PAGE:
Olympic ‘nopes’ beat out hope in Chicago

Dreams of hosting the 2016 Olympics were dashed for many Chicagoans. But for others, the news was welcome.
The announcement that Chicago, Illinois, will not host the 2016 Olympic Games took the hopeful wind out of many in the Windy City.

But for almost half of the city’s dwellers, the International Olympic Committee’s decision was winning news. A spokeswoman for No Games Chicago, a grass-roots organization opposed to hosting the Olympics, said she was “relieved” by the vote Friday in Copenhagen, Denmark. Chicago’s Olympic fever, spotty as it was, broke abruptly when the city was the first of four final contenders to be knocked out of the running. The prospective host cities had been whittled down to four finalists — Chicago; Rio de Janeiro, Brazil; Tokyo, Japan; and Madrid, Spain. The bid went to Rio de Janeiro, making it the first South American city to host the Olympic Games. Chicago had been seen as a front-runner in recent days, especially after it sent to Copenhagen America’s biggest guns — President Obama and his popular wife, Michelle — for a last-minute sales pitch. But a poll taken by the Chicago Tribune and CNN affiliate WGN revealed in early September that 45 percent of the city residents didn’t want the Olympic Games. And 84 percent of Chicagoans objected to the idea of public money being used to support the effort. Earlier this week, about 250 Olympic-bid protesters gathered in front of City Hall, WGN reported. A sign in the crowd read: “Have the audacity of nope.”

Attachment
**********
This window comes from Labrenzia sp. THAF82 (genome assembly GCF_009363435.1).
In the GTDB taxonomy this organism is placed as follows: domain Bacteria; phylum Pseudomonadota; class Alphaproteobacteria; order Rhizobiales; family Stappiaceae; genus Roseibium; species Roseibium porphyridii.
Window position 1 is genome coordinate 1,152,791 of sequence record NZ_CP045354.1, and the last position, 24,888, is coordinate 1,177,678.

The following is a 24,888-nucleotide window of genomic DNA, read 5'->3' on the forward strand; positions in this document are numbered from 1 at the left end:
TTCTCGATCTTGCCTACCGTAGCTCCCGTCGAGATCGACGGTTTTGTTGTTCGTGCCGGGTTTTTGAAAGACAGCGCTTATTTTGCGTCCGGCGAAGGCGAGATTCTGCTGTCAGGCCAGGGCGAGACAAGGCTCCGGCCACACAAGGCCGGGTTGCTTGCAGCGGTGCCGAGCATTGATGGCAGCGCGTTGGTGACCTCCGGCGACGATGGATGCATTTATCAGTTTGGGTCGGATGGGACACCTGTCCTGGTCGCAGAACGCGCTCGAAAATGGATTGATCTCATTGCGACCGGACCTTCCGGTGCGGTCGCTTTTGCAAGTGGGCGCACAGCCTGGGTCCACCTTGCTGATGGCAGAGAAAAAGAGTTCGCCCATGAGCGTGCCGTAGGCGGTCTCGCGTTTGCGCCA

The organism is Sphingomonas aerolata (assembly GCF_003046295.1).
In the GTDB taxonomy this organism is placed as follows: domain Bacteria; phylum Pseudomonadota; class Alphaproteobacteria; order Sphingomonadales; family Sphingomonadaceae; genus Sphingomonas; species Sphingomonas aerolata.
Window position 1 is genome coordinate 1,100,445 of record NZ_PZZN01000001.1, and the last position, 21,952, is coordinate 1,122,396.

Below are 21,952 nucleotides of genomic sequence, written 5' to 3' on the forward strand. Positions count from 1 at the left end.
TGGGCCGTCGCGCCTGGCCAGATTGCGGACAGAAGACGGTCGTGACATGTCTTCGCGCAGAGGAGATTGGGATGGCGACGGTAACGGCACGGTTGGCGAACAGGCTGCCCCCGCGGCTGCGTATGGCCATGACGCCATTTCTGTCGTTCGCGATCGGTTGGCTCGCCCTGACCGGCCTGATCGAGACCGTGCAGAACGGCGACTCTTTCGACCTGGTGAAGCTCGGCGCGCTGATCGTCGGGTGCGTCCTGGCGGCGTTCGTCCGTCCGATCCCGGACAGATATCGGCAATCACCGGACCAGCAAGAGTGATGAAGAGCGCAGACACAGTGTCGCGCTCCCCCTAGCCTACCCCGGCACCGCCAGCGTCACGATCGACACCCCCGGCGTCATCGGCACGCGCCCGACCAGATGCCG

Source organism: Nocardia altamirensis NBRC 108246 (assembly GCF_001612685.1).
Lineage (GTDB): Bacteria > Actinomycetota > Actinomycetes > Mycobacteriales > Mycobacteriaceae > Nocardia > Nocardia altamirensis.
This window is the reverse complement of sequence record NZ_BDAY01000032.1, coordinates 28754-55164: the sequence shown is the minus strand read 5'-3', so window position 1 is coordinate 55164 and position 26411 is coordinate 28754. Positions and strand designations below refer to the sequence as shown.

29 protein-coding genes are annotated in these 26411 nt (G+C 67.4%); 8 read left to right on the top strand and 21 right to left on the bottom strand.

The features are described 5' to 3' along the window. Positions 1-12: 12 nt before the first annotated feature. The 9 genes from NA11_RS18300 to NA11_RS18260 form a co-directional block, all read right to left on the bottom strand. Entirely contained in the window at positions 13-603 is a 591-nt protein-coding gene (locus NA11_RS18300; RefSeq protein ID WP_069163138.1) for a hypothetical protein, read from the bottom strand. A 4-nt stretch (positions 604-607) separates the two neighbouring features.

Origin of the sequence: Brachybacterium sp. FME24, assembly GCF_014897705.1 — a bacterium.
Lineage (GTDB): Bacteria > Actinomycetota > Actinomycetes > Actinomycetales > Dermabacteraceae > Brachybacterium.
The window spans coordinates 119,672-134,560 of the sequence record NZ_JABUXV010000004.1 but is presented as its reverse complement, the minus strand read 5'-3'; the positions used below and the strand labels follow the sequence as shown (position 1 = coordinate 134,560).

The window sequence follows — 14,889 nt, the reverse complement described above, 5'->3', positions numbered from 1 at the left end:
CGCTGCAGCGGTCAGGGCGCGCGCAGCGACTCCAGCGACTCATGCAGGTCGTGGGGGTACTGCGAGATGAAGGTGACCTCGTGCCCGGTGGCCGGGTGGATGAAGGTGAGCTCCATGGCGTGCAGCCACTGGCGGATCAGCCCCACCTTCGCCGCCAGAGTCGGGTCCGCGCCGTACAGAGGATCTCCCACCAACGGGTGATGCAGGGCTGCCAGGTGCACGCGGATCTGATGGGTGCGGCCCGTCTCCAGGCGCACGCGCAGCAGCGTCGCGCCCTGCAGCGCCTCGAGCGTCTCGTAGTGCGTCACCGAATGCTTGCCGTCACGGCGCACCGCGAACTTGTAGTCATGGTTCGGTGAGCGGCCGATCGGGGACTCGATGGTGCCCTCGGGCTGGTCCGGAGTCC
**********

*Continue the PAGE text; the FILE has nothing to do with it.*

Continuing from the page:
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Many who gathered for the bid slapdown were affiliated with No Games Chicago, which sent three delegates to Copenhagen to state their case. After the vote, however, spokeswoman Francesca Rodriguez said No Games Chicago is “in no way taking any pleasure in this” and feels “sympathy” for those who are disappointed. “In reality, Chicagoans who were for the Games and those who were against them were committed to the same goal: Working hard for what they thought would be best for the city of Chicago in the coming decades,” she said. “We’re glad that the city won’t now be burdened by the distraction of the Olympics at the expense of improving Chicago’s schools, transportation, parks and the numerous other public policy initiatives on which the city needs to be focused.” Those who believe the Olympics can bring lasting change to a city — beyond the spike in economic activity during the event — are often misguided, suggested economist Rob Baade of Lake Forest College in Lake Forest, Illinois. “There is no reason to expect that the Olympics, or any mega-event, is going to induce a sustainable boost in the economy,” he said. “The cost overruns are pretty legendary. Costs are generally understated and the gains overstated.” One Web site set up to rally against bringing the Olympic Games to town relied as much on humor as it did reason. Its name: Chicagoans for Rio 2016. The site showcased unflattering head-to-head comparisons, such as “Naked people dancing” vs. “Chubby people eating.” The increasing budget deficit in Chicago was contrasted with a $0 total for Rio. “If you’re a Chicagoan, Rio’s budget deficit does not matter,” the site said. “It would be exciting to host the Olympics here in Chicago. But you know what would be even better Rio de Janeiro,” the site announced. “Just let Rio host the 2016 Olympics. We don’t mind. Honest.” Wish granted.